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At least one Israel Defense Forces soldier fighting in Gaza is the son of dear friends of my family. I want to focus my tefilla on his welfare, by name, although I certainly pray for the well-being of every Israeli soldier and civilian. Which tehillim are traditionally read for this purpose, and why were those psalms selected?

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There was about 1700 years (give or take) when Jews didn't really pray for their soldiers because they didn't exist. What kind of "tradition" are you looking for? –  Double AA Jul 25 at 17:34
    
@doubleAA -- I can never recall which tehillim that our rabbi calls out at prayer vigils, but as I recall, they seem similar to those done by other rebbeim. –  Bruce James Jul 25 at 18:34
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I don't know if this is an answer or a comment, but the local yeshiva's been switching off between 79-83, as those have special relevance to עת צרה and ארץ ישראל –  Shokhet Jul 25 at 19:31
    
Psalm 119 is probably good because it's longest. –  Double AA Jul 27 at 5:31
    
If you add up the numbers of each perek in the tikkun haklali the gematria is the same as kipat habarzel (or at least thats what i saw claimed on facebook) –  avner Jul 27 at 16:17

3 Answers 3

While I am not aware that there is any authoritative list, It seems that among several that are coomonly said is Tehillim 121.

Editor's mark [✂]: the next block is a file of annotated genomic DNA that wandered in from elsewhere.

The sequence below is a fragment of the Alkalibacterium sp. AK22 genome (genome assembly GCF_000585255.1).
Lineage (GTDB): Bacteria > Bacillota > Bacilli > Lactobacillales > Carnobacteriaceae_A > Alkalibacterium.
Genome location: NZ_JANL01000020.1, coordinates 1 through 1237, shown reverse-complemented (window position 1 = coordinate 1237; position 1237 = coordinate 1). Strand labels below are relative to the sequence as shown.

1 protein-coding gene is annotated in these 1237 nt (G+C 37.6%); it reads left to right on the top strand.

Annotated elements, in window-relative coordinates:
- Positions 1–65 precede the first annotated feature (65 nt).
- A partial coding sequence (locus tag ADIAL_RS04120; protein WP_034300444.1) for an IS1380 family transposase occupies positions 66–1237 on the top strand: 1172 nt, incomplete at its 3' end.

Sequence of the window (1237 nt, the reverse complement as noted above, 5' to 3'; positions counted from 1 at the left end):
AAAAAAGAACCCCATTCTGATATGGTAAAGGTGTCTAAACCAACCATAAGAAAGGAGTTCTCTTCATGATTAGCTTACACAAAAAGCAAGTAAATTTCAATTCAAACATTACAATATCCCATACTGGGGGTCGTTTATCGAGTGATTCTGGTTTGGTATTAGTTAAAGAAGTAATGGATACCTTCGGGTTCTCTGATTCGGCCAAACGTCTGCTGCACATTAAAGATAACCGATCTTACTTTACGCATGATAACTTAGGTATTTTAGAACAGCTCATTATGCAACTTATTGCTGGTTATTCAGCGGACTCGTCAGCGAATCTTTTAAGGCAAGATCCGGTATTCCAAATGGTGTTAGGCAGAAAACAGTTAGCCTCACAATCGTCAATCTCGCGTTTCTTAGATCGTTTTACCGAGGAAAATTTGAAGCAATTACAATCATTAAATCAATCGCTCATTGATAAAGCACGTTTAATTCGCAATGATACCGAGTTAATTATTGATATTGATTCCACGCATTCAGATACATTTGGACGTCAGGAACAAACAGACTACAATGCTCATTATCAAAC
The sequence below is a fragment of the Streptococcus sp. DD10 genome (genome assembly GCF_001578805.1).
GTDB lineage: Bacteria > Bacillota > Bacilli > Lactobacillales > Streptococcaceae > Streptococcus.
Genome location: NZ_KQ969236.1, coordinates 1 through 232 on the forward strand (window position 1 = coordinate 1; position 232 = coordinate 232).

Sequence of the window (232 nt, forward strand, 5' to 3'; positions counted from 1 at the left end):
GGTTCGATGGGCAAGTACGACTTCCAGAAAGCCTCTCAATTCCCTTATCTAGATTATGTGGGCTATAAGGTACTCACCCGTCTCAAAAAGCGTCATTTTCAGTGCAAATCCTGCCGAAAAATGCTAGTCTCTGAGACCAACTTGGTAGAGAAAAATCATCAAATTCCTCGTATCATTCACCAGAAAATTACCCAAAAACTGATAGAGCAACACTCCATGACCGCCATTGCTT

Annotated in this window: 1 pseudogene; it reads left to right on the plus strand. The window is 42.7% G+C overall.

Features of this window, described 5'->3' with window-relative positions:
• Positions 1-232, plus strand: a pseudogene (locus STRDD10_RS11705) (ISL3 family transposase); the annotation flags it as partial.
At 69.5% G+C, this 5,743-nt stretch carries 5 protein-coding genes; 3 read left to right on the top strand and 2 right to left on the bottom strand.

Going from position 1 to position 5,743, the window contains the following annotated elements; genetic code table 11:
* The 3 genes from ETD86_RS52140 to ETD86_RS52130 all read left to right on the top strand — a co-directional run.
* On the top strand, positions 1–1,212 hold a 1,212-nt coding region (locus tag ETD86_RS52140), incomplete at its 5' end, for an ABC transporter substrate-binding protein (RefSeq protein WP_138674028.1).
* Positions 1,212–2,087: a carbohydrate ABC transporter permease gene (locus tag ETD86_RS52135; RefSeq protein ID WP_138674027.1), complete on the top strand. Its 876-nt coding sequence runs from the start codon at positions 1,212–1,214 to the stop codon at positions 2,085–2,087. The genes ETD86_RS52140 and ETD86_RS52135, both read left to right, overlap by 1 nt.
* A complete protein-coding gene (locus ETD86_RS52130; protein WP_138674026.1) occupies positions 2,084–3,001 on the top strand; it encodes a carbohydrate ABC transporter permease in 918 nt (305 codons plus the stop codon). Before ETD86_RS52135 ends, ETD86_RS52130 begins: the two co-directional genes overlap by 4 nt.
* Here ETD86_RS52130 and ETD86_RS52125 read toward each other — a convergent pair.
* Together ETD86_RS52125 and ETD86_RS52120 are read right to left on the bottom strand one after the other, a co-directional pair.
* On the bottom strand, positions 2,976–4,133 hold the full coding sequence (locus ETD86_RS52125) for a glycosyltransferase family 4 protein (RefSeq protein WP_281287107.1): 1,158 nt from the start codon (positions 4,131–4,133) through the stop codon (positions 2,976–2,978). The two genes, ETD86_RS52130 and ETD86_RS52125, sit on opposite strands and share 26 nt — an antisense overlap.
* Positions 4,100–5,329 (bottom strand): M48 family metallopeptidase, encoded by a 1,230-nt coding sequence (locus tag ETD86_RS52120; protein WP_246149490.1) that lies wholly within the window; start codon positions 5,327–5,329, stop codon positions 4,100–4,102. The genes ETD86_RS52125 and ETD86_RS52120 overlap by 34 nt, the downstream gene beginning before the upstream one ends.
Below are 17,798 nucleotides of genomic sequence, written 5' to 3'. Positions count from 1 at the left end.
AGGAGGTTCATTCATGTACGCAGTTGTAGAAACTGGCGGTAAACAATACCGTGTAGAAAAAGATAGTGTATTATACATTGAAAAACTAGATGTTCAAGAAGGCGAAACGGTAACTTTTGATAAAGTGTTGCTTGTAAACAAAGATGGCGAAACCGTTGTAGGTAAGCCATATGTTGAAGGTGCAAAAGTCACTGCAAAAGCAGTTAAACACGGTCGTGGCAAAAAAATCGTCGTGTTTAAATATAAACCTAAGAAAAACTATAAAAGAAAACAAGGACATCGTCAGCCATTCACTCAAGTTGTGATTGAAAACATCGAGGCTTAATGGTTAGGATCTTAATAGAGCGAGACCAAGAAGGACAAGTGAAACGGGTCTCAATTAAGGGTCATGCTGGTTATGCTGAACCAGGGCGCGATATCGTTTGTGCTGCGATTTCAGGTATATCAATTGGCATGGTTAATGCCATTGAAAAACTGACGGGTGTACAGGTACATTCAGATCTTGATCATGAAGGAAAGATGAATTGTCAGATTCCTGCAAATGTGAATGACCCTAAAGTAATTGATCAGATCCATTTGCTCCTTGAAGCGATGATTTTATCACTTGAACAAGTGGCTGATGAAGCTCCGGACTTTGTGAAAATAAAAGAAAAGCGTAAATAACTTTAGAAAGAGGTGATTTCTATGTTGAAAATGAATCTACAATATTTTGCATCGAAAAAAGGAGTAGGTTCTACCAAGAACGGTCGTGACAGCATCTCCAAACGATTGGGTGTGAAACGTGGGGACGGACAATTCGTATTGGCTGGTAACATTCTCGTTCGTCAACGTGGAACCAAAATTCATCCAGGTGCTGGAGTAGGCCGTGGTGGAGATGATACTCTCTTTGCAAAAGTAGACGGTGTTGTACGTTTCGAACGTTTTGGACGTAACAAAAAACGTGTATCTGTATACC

I believe this was chosen as a general Tehillim to be said for people who are ill as well as people in danger, such as soldiers. The reason is because it starts with the phrase

"I lift my eyes to the mountains, from where will my help come? My help comes G-d, maker of heaven and earth..."

The rest of this chapter of Tehillim contains verses of hope and the general concept that God will watch you and protect you from all danger and evil.

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Based on what I've seen, Psalm 130 is also commonly recited with 121.

Additionally, it would appear to me that Psalm 20 is appropriate based on its references to HaShem fighting for us.

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In the Metsudah Tehillem and http://www.tehilimhotline.org/prayer_categories.asp it says which chapters should be said at which occaison, the one's pertaining to this matter would be(I think):

For the Jewish People 43, 79, 80, 83

For help in troublesome times 20, 38, 85, 86, 102, 130, 142

For peace 46

For success 112

Chabad.org (http://www.chabad.org/library/article_cdo/aid/809299/jewish/Psalms-for-Times-of-Distress.htm ) says also: 20, 22, 69 150

So all the good Prakim would be: 20, 22, 38, 43, 46, 69, 80, 83, 85, 86, 102, 112, 130 142, 150.

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